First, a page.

A recent proof-of-principle study, led by Noreika, intensively studied a single individual as he repeatedly transitioned into sleep while the brain’s electrical activity was recorded using EEG scalp electrodes. The would-be-sleeper was asked to press a button when he experienced an intrusive thought or image, and to verbally report it to the sleep researchers. The descriptions were pleasantly bizarre: “putting a horse into a sort of violin case and zipping it up,” “the phrase learning to consume consciously from a master,” “visual image of a curled up music manuscript.”
The electrical activity of the brain became steadily more predictable the longer the person lay still—something that’s entirely normal for sleep entry. Unexpectedly though, the hypnagogic intrusions were preceded not by sudden bursts of complex brain activity, like sparks in a fading candle, but by sudden changes to a more orderly brain state. Noreika is working on the hypothesis that when we enter sleep, the brain steadily dismantles the models and concepts we use to interpret the world, leading to moments of experience unconstrained by our usual mental filters.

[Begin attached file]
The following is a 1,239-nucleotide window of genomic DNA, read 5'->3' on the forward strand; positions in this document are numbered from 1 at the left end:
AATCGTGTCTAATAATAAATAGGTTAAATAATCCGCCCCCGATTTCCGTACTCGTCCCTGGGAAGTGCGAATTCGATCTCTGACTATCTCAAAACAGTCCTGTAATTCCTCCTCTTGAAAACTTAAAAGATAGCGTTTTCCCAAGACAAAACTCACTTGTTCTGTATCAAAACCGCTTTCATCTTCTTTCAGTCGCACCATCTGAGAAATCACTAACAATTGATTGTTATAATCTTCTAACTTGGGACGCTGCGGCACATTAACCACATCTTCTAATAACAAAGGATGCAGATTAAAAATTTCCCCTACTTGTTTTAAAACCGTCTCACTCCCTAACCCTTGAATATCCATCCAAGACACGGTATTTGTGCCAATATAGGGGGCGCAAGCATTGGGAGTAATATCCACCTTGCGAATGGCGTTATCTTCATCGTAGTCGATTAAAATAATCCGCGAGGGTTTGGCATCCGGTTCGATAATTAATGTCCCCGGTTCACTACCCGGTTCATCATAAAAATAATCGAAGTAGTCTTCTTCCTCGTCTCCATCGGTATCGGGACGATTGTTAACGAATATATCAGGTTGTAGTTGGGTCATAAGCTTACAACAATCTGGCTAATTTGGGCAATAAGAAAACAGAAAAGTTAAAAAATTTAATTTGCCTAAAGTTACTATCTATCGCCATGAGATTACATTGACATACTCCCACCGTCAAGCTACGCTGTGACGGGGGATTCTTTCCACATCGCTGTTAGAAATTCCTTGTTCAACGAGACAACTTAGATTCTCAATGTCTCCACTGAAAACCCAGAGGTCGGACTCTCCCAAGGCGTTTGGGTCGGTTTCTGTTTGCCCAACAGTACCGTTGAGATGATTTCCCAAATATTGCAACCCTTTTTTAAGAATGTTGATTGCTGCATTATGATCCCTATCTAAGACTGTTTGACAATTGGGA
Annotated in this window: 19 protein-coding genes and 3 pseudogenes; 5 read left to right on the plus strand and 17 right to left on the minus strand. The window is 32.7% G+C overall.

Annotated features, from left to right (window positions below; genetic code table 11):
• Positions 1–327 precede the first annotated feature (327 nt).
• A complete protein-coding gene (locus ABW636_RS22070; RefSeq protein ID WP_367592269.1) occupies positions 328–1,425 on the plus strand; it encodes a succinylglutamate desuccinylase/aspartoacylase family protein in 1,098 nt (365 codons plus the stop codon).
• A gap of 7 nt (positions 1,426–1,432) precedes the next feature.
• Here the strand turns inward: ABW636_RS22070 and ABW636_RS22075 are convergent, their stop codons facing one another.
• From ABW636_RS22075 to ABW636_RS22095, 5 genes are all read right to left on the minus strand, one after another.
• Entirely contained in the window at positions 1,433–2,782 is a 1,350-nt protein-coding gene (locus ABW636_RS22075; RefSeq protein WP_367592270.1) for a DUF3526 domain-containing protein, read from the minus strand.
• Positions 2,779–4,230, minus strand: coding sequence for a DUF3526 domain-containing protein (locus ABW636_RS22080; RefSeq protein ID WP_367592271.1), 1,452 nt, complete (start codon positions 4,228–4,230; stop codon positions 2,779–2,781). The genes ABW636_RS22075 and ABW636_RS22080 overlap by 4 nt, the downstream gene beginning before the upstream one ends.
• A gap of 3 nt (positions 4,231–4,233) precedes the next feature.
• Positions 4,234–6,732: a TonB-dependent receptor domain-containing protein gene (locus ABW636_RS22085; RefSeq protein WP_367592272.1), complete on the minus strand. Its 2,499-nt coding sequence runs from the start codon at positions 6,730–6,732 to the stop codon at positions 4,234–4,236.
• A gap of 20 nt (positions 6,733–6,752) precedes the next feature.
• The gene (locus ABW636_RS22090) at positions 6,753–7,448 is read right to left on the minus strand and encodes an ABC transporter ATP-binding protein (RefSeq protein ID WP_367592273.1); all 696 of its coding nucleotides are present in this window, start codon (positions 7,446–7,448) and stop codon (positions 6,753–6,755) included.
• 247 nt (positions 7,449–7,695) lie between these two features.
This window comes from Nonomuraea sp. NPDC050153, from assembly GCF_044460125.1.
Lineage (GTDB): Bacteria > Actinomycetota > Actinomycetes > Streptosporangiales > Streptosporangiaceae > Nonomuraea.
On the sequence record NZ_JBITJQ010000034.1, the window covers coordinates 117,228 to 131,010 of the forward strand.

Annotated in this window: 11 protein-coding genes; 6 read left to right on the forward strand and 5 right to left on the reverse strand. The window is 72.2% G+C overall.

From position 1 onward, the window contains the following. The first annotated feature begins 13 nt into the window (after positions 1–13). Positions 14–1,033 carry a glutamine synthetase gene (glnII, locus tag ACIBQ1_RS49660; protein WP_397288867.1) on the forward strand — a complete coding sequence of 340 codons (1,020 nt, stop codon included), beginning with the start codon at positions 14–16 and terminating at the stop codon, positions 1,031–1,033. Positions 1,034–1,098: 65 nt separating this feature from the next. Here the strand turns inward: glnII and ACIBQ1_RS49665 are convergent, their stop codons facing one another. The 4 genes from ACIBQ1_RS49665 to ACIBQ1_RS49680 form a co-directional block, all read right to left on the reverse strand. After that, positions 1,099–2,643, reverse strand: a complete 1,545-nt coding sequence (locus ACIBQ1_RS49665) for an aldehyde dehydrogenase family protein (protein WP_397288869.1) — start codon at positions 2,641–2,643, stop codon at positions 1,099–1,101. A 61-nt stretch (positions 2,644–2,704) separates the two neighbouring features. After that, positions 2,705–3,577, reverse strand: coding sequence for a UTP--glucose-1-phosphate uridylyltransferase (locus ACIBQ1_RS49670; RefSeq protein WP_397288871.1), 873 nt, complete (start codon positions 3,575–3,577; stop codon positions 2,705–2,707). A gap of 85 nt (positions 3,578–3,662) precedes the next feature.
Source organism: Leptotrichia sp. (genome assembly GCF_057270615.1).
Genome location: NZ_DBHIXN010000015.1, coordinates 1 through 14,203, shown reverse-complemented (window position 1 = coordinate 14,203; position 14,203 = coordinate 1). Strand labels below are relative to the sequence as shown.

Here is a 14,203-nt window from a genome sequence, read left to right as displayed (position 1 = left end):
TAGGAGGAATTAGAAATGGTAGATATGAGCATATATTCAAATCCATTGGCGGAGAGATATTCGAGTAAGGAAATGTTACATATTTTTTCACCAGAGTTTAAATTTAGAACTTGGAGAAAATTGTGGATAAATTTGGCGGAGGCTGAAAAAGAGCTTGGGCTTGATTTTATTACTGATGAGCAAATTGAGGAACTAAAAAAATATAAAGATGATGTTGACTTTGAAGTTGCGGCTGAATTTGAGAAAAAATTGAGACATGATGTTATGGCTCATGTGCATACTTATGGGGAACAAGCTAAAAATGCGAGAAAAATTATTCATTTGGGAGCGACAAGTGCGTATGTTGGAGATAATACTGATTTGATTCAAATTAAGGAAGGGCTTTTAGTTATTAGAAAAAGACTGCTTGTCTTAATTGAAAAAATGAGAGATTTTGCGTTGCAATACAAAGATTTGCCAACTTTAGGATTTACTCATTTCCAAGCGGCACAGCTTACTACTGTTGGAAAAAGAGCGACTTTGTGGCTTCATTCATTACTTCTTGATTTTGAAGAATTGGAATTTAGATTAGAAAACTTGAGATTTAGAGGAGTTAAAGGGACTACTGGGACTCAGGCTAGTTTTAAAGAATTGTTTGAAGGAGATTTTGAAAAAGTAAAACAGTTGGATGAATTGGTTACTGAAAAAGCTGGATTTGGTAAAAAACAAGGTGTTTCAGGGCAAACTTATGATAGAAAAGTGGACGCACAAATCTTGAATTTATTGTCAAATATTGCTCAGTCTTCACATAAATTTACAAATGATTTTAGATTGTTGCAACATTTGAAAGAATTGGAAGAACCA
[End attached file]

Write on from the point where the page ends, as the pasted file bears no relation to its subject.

This is intuitively appealing and would fit with one of the most curious aspects of the hypnagogic experience: Our thoughts can stray towards tumbling horses, zips and violins but they also can seem completely unremarkable, and indeed, entirely reasonable, until we are jolted from our reverie. Only at this point do they seem odd or out-of-context.
The difficulty that people have detecting the strangeness of these experiences prompted psychologists Clemens and Jana Speth, both at the University of Dundee, to examine reports of hypnagogic intrusions. As Clemens says, the two were hoping “to develop a timeline that shows what elements of consciousness decline or emerge as people drift into sleep.” Applying linguistic analysis to data from a sleep lab, they found evidence that reflective thought—the ability to evaluate ongoing experience—declined quickly during the hypnagogic state while thoughts about physical interaction with the imaginary world increased, indicating a change in the structure and not just the content of conscious thought.
Similarly, by comparing the hypnagogic state to REM dreaming, a 2013 study by the same researchers confirmed the long-noted observation that while dreams often feel fully immersive, hypnagogia tends to be experienced as if we were passive observers—with the hallucinatory thoughts and images occurring as a projection on our existing sense of reality. (In a famous passage on hypnagogia in Oliver Twist, Dickens wrote of “the visionary scenes that pass before us.”) The fact that our sense of immersion and reflective distance from our own experience do not always co-occur during sleep may suggest they also have different roles in waking consciousness.